In this week's Torah portion (Shelach Lecha), the spies return from their journey into Canaan and report negatively on what they saw. There are attempts to explain what exactly was negative about their report (one of my favorites is from I believe the Chafetz Chaim who said it was that they spoke negatively about themselves when they said "we can't do it").
But I wanted to briefly dwell on something that Rashi says at the start of their report. In Numbers 13:28 and 29 the spies mention Amalek twice. In 13:28 they say "moreover we saw Amalek" and in 13:29 they say "Amalek dwell in the Negev".
Rashi says that this second mention of Amalek was an attempt to scare the Israelites, given that they had been attacked by them as they were departing Egypt. Once would have been a sufficient description of what they had seen, but twice implied something more than a factual report. Sewing the seeds of fear, implies Rashi, was wrong.
But hold on - is there more to be said here?
If we fast forward to Deuteronomy 25:17 - we read:
"Remember that which Amalek did to you on your way out of Egypt - they attacked your weak ones when you were tired and weary, and did not fear God...[when God defeats your enemies].... erase the memory of Amalek from under the heaven - don't forget!"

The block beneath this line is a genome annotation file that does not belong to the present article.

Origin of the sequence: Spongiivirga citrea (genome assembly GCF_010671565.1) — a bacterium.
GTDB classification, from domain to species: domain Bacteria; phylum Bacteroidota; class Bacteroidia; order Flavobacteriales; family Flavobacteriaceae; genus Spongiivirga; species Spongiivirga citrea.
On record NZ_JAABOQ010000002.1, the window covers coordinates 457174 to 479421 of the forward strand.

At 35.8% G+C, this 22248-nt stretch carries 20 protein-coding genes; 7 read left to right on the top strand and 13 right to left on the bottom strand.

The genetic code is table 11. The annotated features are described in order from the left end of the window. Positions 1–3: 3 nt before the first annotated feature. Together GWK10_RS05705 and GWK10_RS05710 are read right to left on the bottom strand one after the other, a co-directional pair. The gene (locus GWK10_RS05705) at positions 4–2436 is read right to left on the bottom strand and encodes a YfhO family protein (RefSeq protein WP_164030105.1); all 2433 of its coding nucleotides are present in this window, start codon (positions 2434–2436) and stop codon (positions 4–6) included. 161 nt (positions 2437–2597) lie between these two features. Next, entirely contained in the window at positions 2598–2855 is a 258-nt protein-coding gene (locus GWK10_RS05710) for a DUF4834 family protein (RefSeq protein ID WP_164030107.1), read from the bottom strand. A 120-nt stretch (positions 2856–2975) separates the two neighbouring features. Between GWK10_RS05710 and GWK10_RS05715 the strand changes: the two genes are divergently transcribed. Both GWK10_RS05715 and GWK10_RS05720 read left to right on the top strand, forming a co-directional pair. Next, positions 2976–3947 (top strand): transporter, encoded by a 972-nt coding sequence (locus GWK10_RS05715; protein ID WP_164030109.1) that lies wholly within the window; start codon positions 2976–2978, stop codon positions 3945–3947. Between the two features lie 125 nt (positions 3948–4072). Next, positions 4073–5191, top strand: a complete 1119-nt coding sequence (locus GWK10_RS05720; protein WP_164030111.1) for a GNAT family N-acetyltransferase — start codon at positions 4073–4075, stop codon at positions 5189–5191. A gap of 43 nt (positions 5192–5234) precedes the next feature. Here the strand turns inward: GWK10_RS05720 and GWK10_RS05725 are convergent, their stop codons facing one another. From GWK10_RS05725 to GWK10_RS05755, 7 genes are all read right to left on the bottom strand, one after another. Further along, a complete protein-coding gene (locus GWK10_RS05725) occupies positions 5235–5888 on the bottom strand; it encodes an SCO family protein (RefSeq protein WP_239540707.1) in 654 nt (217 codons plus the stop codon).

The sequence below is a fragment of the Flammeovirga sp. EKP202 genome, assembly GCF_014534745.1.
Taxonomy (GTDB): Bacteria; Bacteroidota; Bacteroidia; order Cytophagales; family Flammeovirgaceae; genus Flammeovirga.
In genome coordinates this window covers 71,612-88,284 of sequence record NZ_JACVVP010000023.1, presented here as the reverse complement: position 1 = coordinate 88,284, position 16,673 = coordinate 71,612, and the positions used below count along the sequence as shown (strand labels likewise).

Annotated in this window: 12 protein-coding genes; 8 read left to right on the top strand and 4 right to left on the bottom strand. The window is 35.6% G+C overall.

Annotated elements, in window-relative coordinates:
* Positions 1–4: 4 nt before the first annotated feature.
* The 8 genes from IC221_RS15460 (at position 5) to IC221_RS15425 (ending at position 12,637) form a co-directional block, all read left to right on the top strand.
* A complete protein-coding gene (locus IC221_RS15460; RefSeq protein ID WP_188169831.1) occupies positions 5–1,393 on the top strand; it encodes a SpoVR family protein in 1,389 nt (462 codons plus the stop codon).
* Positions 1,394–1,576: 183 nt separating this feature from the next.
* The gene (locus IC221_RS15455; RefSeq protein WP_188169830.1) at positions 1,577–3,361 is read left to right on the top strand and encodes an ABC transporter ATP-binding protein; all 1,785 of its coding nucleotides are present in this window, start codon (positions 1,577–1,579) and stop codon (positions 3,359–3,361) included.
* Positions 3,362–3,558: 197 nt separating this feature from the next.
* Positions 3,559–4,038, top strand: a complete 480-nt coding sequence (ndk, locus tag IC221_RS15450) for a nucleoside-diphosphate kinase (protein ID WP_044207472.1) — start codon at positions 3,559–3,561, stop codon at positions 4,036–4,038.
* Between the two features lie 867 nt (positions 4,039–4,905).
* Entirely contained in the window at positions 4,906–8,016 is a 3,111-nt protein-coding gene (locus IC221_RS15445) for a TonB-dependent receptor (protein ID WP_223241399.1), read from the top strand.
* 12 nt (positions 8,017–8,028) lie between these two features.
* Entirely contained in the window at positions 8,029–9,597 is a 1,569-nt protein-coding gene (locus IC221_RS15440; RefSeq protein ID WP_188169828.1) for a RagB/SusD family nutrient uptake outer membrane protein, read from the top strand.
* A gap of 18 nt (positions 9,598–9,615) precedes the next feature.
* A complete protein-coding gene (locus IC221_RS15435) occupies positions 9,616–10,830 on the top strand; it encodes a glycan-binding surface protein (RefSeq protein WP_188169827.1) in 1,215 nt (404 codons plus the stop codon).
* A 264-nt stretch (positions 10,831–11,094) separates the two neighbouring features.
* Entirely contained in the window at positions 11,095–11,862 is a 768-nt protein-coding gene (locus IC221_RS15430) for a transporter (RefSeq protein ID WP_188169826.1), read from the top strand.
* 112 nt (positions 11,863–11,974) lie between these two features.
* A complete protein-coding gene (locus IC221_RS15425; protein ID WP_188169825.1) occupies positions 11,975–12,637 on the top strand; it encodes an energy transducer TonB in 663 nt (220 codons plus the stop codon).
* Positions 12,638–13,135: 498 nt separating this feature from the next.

One of the perplexing questions raised by this commandment is the paradoxical nature of the prohibition to remember to forget Amalek. How can a person remember to forget anything? Isn't it like me telling you not to think of a cat? See, you just thought about a cat.
However, one might also see Deuteronomy 25:17 as a commandment to act in two different ways, depending on the circumstances.
At times when national security isn't guaranteed, (in the Bible's language - when God hasn't defeated Israel's enemies), this verse tells Israel to remember that which Amalek did. In other words, be alert - preoccupy yourself with security.
At times when national security is guaranteed (or in the Bible's language - when God has defeated Israel's enemies) don't think about Amalek. Or perhaps in other words, let yourself be occupied with other, more positive elements of Jewish life.
It was God who told Moses to "scout out the land" (Numbers 13:2). The spies were supposed to recognize their situation as one where they were guaranteed national security. Their report - with its emphasis on the sightings of Amalek - failed to emphasize the positive aspects of the land - and in doing so betrayed a fatal misreading of the situation's true potential.